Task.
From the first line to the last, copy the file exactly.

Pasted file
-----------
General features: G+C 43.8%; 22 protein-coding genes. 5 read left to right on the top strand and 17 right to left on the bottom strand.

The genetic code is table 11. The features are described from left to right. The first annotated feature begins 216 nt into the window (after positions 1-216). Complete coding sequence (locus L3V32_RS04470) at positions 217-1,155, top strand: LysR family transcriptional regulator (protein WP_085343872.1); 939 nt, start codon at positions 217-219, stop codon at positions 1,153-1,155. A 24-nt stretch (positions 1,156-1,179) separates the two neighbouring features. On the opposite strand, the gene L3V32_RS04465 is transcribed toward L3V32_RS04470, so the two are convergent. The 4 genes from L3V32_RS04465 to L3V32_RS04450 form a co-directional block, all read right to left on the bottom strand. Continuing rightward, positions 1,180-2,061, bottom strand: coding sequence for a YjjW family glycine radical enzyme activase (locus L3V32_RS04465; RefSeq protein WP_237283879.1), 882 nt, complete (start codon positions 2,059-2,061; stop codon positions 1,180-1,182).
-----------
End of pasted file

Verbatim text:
General features: G+C 43.8%; 22 protein-coding genes. 5 read left to right on the top strand and 17 right to left on the bottom strand.

The genetic code is table 11. The features are described from left to right. The first annotated feature begins 216 nt into the window (after positions 1-216). Complete coding sequence (locus L3V32_RS04470) at positions 217-1,155, top strand: LysR family transcriptional regulator (protein WP_085343872.1); 939 nt, start codon at positions 217-219, stop codon at positions 1,153-1,155. A 24-nt stretch (positions 1,156-1,179) separates the two neighbouring features. On the opposite strand, the gene L3V32_RS04465 is transcribed toward L3V32_RS04470, so the two are convergent. The 4 genes from L3V32_RS04465 to L3V32_RS04450 form a co-directional block, all read right to left on the bottom strand. Continuing rightward, positions 1,180-2,061, bottom strand: coding sequence for a YjjW family glycine radical enzyme activase (locus L3V32_RS04465; RefSeq protein WP_237283879.1), 882 nt, complete (start codon positions 2,059-2,061; stop codon positions 1,180-1,182).